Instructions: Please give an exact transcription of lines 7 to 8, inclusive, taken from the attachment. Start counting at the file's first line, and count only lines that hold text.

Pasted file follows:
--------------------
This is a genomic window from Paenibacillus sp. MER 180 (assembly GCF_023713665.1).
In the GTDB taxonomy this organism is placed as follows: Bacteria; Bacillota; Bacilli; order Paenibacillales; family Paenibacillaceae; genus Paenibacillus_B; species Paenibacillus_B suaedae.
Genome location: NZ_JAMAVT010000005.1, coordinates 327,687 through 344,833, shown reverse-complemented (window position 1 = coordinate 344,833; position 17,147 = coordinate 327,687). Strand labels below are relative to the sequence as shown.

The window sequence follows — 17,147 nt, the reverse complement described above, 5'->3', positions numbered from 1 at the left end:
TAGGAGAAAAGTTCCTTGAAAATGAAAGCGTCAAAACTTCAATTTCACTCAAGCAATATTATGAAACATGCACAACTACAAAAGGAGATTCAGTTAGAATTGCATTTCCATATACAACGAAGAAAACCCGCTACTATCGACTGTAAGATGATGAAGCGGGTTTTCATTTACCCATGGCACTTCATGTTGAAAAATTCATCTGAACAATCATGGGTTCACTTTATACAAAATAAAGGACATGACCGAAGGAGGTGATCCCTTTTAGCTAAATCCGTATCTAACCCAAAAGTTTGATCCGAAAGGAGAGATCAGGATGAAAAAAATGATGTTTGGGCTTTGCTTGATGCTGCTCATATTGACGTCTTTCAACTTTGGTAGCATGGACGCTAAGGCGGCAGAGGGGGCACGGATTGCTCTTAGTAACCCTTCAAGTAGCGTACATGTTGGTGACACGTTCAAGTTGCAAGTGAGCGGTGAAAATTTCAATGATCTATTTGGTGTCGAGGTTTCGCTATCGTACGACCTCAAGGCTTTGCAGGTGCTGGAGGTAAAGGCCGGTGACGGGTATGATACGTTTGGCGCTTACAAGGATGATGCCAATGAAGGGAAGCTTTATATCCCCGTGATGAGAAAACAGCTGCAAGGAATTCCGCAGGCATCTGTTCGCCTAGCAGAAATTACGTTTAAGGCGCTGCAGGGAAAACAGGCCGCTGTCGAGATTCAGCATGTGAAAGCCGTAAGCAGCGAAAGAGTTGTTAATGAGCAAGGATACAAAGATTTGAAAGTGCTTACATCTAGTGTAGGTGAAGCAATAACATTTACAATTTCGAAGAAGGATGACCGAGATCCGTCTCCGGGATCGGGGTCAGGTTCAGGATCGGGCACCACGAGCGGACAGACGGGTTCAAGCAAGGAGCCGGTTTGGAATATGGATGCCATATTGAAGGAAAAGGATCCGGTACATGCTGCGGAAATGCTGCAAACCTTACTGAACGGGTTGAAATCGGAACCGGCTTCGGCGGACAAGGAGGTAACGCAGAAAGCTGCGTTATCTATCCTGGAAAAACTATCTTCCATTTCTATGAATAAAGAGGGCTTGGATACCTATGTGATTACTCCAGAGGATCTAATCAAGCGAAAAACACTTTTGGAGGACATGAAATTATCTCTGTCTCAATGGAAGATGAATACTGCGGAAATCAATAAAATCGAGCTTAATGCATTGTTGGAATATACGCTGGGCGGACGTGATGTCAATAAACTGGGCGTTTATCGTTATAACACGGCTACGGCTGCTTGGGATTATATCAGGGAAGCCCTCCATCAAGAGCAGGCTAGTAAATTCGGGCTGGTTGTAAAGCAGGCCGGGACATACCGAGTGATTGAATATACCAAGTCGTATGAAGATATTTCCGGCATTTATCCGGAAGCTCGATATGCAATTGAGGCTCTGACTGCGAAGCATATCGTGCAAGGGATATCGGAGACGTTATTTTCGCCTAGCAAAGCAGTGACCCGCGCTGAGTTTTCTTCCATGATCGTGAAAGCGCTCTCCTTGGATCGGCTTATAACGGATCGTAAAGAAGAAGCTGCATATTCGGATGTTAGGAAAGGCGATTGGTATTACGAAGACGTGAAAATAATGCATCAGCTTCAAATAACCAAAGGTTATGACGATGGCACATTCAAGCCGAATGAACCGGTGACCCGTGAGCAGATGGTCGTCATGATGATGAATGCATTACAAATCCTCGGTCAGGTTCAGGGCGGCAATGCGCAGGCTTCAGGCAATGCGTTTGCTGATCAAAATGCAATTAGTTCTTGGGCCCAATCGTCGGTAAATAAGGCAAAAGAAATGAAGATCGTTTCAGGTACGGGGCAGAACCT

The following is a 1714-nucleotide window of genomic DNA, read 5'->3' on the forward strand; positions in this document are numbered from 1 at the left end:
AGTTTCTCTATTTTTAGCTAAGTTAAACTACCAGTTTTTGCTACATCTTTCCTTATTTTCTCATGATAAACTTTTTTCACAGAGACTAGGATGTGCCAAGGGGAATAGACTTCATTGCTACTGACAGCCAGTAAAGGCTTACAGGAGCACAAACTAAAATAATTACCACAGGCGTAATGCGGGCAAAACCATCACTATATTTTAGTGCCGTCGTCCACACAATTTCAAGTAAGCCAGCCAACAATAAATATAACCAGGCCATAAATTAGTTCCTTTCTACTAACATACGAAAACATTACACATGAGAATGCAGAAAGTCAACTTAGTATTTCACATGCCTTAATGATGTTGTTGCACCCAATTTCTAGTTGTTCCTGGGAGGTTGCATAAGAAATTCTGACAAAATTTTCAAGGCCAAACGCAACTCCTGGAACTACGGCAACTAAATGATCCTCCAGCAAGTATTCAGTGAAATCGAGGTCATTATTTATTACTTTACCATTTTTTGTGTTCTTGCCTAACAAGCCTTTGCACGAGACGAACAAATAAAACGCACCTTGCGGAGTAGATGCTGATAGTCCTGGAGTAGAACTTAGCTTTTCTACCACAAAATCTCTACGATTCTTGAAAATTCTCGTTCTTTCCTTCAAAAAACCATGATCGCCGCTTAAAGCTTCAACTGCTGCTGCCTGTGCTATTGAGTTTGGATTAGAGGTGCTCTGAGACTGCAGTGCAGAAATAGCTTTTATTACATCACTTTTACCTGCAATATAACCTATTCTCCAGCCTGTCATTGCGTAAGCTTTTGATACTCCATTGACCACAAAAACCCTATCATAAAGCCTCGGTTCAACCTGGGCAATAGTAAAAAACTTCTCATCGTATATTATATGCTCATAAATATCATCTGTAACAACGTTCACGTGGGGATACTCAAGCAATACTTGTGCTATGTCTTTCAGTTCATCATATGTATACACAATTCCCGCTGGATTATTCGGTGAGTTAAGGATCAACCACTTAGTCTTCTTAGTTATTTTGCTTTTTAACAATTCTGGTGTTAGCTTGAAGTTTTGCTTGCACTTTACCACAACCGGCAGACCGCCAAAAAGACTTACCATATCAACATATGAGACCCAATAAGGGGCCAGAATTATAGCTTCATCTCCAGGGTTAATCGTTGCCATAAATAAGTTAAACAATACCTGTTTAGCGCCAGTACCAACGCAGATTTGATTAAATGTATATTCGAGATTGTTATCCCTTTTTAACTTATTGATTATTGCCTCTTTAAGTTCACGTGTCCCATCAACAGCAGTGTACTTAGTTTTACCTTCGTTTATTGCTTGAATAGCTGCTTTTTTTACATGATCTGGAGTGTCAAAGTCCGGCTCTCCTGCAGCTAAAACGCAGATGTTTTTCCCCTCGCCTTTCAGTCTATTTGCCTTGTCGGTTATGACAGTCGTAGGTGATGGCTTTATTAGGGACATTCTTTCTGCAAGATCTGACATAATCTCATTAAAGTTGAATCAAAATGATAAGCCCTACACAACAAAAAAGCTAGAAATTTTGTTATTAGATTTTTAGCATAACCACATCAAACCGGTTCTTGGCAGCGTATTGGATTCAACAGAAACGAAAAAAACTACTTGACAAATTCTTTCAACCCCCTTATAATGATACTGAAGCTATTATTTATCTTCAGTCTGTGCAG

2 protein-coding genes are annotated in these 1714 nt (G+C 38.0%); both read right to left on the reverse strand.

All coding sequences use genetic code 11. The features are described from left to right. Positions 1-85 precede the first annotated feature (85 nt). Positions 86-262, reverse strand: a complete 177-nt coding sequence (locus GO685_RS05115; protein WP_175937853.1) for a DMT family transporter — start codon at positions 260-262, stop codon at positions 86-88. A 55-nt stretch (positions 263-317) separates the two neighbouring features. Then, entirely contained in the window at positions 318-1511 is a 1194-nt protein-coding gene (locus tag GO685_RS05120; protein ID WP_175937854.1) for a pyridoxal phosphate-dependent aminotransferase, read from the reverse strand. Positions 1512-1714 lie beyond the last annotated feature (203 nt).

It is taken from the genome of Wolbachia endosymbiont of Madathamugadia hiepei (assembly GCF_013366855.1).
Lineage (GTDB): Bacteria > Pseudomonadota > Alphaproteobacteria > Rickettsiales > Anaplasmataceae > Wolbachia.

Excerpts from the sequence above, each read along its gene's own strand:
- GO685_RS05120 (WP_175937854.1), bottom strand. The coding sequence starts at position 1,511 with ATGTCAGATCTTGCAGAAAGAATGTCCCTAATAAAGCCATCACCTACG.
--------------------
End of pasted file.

AGTTTCTCTATTTTTAGCTAAGTTAAACTACCAGTTTTTGCTACATCTTTCCTTATTTTCTCATGATAAACTTTTTTCACAGAGACTAGGATGTGCCAAGGGGAATAGACTTCATTGCTACTGACAGCCAGTAAAGGCTTACAGGAGCACAAACTAAAATAATTACCACAGGCGTAATGCGGGCAAAACCATCACTATATTTTAGTGCCGTCGTCCACACAATTTCAAGTAAGCCAGCCAACAATAAATATAACCAGGCCATAAATTAGTTCCTTTCTACTAACATACGAAAACATTACACATGAGAATGCAGAAAGTCAACTTAGTATTTCACATGCCTTAATGATGTTGTTGCACCCAATTTCTAGTTGTTCCTGGGAGGTTGCATAAGAAATTCTGACAAAATTTTCAAGGCCAAACGCAACTCCTGGAACTACGGCAACTAAATGATCCTCCAGCAAGTATTCAGTGAAATCGAGGTCATTATTTATTACTTTACCATTTTTTGTGTTCTTGCCTAACAAGCCTTTGCACGAGACGAACAAATAAAACGCACCTTGCGGAGTAGATGCTGATAGTCCTGGAGTAGAACTTAGCTTTTCTACCACAAAATCTCTACGATTCTTGAAAATTCTCGTTCTTTCCTTCAAAAAACCATGATCGCCGCTTAAAGCTTCAACTGCTGCTGCCTGTGCTATTGAGTTTGGATTAGAGGTGCTCTGAGACTGCAGTGCAGAAATAGCTTTTATTACATCACTTTTACCTGCAATATAACCTATTCTCCAGCCTGTCATTGCGTAAGCTTTTGATACTCCATTGACCACAAAAACCCTATCATAAAGCCTCGGTTCAACCTGGGCAATAGTAAAAAACTTCTCATCGTATATTATATGCTCATAAATATCATCTGTAACAACGTTCACGTGGGGATACTCAAGCAATACTTGTGCTATGTCTTTCAGTTCATCATATGTATACACAATTCCCGCTGGATTATTCGGTGAGTTAAGGATCAACCACTTAGTCTTCTTAGTTATTTTGCTTTTTAACAATTCTGGTGTTAGCTTGAAGTTTTGCTTGCACTTTACCACAACCGGCAGACCGCCAAAAAGACTTACCATATCAACATATGAGACCCAATAAGGGGCCAGAATTATAGCTTCATCTCCAGGGTTAATCGTTGCCATAAATAAGTTAAACAATACCTGTTTAGCGCCAGTACCAACGCAGATTTGATTAAATGTATATTCGAGATTGTTATCCCTTTTTAACTTATTGATTATTGCCTCTTTAAGTTCACGTGTCCCATCAACAGCAGTGTACTTAGTTTTACCTTCGTTTATTGCTTGAATAGCTGCTTTTTTTACATGATCTGGAGTGTCAAAGTCCGGCTCTCCTGCAGCTAAAACGCAGATGTTTTTCCCCTCGCCTTTCAGTCTATTTGCCTTGTCGGTTATGACAGTCGTAGGTGATGGCTTTATTAGGGACATTCTTTCTGCAAGATCTGACATAATCTCATTAAAGTTGAATCAAAATGATAAGCCCTACACAACAAAAAAGCTAGAAATTTTGTTATTAGATTTTTAGCATAACCACATCAAACCGGTTCTTGGCAGCGTATTGGATTCAACAGAAACGAAAAAAACTACTTGACAAATTCTTTCAACCCCCTTATAATGATACTGAAGCTATTATTTATCTTCAGTCTGTGCAG

2 protein-coding genes are annotated in these 1714 nt (G+C 38.0%); both read right to left on the reverse strand.